It’s important not to leave their water bowls out all day. Fill up the appropriate amount of water for your dog and pick it up after they are done drinking. Remember: your pup will want to pee about 30 minutes after filling up the tank.
Give your dog water at meal times. This way, your dog will develop a firm expectation of when the wet stuff will arrive. You’ll also be creating a routine for effective housebreaking.
So, how much water should you be giving your dog every day? According to veterinarians, a dog should be drinking about 1/4 to 1/3 of a cup of water per pound per day. If you have a scale at home, you may be able to track your pup’s weight periodically to make sure his water intake is falling within those parameters.
Let your puppy go outside one more time after dinner, and then make sure they are water-free for the rest of the night. You’ll want to cut off their water intake roughly 2 1/2 hours before it’s time for bed. Also, take them out roughly 2 to 3 hours before bedtime to further avoid the danger of stepping in any puddles in the morning.
Your Puppy and the Sleep Cycle
Typically, a puppy will be able to sleep up to seven hours before the urge to go pee strikes, which is more or less the same amount of slumber you’ll get. Because of this, you should be able to sync his bedtime water and pee routine with the last couple hours of your own evening ritual.
However, this is not necessarily a perfect, iron-clad system - a puppy may occasionally have to go potty in middle of the night, just because his mechanics are still developing.
If your four-legged friend starts yelping at you so he can be let out at night, it’s important that you allow him to do his business as efficiently as possible. Simply get him outside so he can do his business and bring him right back inside so he can get back to sleep.
If you start engaging him in a playful manner, he may get the message that it’s perfectly okay to wake you up in the middle of the night for playtime, which is something you want to avoid at all costs.
Help the Pup Learn
Puppies under 3 months old do not have the ability to hold in their urine. Their bladders have not developed yet. So if your young puppy needs frequent potty breaks, never fear! This will change through time and training.
It’s important to establish where the puppy should go potty. If you have a yard, designate an area where the pup will relieve themselves. Bring them out to this spot every time they go outside.
Get to know your pup. Does your dog pee only when you’re not looking? Or when you come home from work after they were left alone for hours? Or do they simply not care? Can they pee anytime, anywhere? Getting to know when they want to pee will help establish a routine.
If the frequent urination is symptomatic of an overarching behavioral problem, such as separation anxiety or submissive peeing, you will have to put a little extra elbow grease into your training.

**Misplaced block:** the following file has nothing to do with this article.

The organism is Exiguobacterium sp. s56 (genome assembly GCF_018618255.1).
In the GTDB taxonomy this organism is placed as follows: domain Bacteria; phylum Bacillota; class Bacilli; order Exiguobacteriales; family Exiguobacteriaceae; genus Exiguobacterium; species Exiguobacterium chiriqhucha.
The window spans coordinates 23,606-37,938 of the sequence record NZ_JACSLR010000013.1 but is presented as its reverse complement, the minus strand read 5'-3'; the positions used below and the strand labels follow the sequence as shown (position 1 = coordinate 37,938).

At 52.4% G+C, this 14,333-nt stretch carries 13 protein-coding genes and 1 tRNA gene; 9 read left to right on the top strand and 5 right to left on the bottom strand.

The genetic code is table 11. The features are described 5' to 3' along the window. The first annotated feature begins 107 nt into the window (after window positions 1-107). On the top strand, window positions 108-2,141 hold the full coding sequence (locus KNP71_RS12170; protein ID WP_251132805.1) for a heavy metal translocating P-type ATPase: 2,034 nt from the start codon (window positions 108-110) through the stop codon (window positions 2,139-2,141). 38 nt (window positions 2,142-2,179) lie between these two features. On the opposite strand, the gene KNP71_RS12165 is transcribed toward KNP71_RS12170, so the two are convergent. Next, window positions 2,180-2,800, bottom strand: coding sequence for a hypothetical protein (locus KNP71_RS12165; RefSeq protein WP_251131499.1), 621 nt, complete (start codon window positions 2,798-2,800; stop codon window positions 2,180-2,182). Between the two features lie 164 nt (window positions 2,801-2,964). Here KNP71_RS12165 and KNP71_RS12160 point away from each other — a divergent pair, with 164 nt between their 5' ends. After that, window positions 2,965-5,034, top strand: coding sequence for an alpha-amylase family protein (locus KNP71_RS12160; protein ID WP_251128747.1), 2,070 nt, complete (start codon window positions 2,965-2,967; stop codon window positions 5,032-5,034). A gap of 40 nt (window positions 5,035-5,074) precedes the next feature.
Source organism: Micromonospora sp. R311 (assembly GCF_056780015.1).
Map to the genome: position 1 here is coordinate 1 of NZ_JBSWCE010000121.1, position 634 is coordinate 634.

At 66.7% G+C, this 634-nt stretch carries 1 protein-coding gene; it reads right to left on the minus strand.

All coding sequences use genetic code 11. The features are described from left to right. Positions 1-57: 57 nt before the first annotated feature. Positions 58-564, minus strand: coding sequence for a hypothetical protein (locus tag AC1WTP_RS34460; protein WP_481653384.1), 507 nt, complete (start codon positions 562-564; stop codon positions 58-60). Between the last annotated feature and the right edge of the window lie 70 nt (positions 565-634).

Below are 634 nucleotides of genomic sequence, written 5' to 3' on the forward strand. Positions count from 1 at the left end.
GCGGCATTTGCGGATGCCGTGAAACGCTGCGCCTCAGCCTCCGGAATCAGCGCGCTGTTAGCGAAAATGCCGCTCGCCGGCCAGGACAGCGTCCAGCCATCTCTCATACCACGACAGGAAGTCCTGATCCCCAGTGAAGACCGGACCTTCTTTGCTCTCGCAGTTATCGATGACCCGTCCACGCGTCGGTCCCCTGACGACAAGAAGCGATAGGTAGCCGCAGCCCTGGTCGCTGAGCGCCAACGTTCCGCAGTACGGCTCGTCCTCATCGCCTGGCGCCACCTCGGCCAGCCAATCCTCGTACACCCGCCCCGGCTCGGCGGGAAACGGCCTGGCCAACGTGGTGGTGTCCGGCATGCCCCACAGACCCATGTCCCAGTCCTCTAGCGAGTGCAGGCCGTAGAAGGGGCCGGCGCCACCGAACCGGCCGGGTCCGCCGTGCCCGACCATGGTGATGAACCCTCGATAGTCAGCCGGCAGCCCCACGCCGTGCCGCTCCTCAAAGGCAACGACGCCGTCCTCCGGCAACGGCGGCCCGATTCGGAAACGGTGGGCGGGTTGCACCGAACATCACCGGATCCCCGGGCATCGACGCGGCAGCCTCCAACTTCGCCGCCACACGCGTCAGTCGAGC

Though not rocket science, dog training isn't always exactly intuitive either. That's why I'm so glad I got some help early on to show me the way and skip the learning curve...
While putting a cap on water intake and establishing a routine potty break schedule will help teach your four-legged friend that piddling outside is the right thing to do, stopping behavioral-related peeing requires you to work with your pup to overcome the psychological trigger that results in unwanted puddles.
There are several different, gentle training techniques that you can deploy to help your pooch overcome these psychological triggers, and you can utilize these techniques while you train your pooch to pee properly.
For instance, let’s say your puppy has a problem with letting the pee fly because he’s so excited and happy to see you when you get home from work, the grocery store, or even a quick 2-minute jaunt to your garage.
In this case, the proper training technique is to not scold him for piddling; rather it’s wise to not engage him, because doing so will signal to him that how he is reacting is perfectly okay. Eventually, when you repeat this tactic, your dog will lose interest in the overall process and remain calm when you return from wherever it is you’re coming from.
Above all else, as you go through the potty-training process, keep whatever frustrations that may crop up on your end in check.
Remember, your pup isn’t peeing all over the place to spite you or to be a jerk - he’s just a puppy that doesn’t know any better. What’s more, if you’re firmly establishing that you are the alpha in the house, he will respect that and want to please you.
Yes, it can be quite frustrating if you find yourself having to constantly clean up your puppy’s messes during training. But be sure you go about training him from a loving spot, making your admonishments firm yet kind and giving him praise and rewards when he does get things right.
Once you get through this training, the random puddles of puppy pee will feel like a distant memory.
Here's a good roadmap to gauge your puppy's potty-training readiness: